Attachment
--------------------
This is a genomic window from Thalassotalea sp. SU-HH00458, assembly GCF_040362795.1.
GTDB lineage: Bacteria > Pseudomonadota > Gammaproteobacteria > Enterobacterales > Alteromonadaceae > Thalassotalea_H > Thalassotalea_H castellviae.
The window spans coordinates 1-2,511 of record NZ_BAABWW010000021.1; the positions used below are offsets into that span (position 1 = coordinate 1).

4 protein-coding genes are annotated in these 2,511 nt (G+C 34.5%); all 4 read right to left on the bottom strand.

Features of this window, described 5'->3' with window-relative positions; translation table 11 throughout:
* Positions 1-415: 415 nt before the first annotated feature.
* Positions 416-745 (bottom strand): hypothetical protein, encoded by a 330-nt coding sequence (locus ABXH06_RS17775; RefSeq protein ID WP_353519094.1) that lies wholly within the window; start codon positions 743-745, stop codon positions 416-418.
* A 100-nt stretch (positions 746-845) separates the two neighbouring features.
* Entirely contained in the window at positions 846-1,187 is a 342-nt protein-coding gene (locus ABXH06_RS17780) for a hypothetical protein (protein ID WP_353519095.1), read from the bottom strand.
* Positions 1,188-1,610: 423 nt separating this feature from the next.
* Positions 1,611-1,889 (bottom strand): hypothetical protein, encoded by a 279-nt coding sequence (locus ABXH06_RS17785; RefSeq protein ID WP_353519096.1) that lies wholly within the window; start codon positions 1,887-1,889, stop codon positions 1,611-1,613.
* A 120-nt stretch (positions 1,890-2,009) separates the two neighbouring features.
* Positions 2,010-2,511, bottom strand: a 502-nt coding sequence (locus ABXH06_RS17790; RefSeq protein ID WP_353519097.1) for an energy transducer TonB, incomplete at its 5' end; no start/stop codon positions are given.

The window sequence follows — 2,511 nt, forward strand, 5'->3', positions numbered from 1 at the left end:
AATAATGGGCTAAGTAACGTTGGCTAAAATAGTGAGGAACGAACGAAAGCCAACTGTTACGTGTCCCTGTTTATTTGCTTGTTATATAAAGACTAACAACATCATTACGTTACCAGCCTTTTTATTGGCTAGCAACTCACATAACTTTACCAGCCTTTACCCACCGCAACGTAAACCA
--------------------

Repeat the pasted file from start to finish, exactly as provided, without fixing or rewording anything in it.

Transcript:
This is a genomic window from Thalassotalea sp. SU-HH00458, assembly GCF_040362795.1.
GTDB lineage: Bacteria > Pseudomonadota > Gammaproteobacteria > Enterobacterales > Alteromonadaceae > Thalassotalea_H > Thalassotalea_H castellviae.
The window spans coordinates 1-2,511 of record NZ_BAABWW010000021.1; the positions used below are offsets into that span (position 1 = coordinate 1).

4 protein-coding genes are annotated in these 2,511 nt (G+C 34.5%); all 4 read right to left on the bottom strand.

Features of this window, described 5'->3' with window-relative positions; translation table 11 throughout:
* Positions 1-415: 415 nt before the first annotated feature.
* Positions 416-745 (bottom strand): hypothetical protein, encoded by a 330-nt coding sequence (locus ABXH06_RS17775; RefSeq protein ID WP_353519094.1) that lies wholly within the window; start codon positions 743-745, stop codon positions 416-418.
* A 100-nt stretch (positions 746-845) separates the two neighbouring features.
* Entirely contained in the window at positions 846-1,187 is a 342-nt protein-coding gene (locus ABXH06_RS17780) for a hypothetical protein (protein ID WP_353519095.1), read from the bottom strand.
* Positions 1,188-1,610: 423 nt separating this feature from the next.
* Positions 1,611-1,889 (bottom strand): hypothetical protein, encoded by a 279-nt coding sequence (locus ABXH06_RS17785; RefSeq protein ID WP_353519096.1) that lies wholly within the window; start codon positions 1,887-1,889, stop codon positions 1,611-1,613.
* A 120-nt stretch (positions 1,890-2,009) separates the two neighbouring features.
* Positions 2,010-2,511, bottom strand: a 502-nt coding sequence (locus ABXH06_RS17790; RefSeq protein ID WP_353519097.1) for an energy transducer TonB, incomplete at its 5' end; no start/stop codon positions are given.

The window sequence follows — 2,511 nt, forward strand, 5'->3', positions numbered from 1 at the left end:
AATAATGGGCTAAGTAACGTTGGCTAAAATAGTGAGGAACGAACGAAAGCCAACTGTTACGTGTCCCTGTTTATTTGCTTGTTATATAAAGACTAACAACATCATTACGTTACCAGCCTTTTTATTGGCTAGCAACTCACATAACTTTACCAGCCTTTACCCACCGCAACGTAAACCA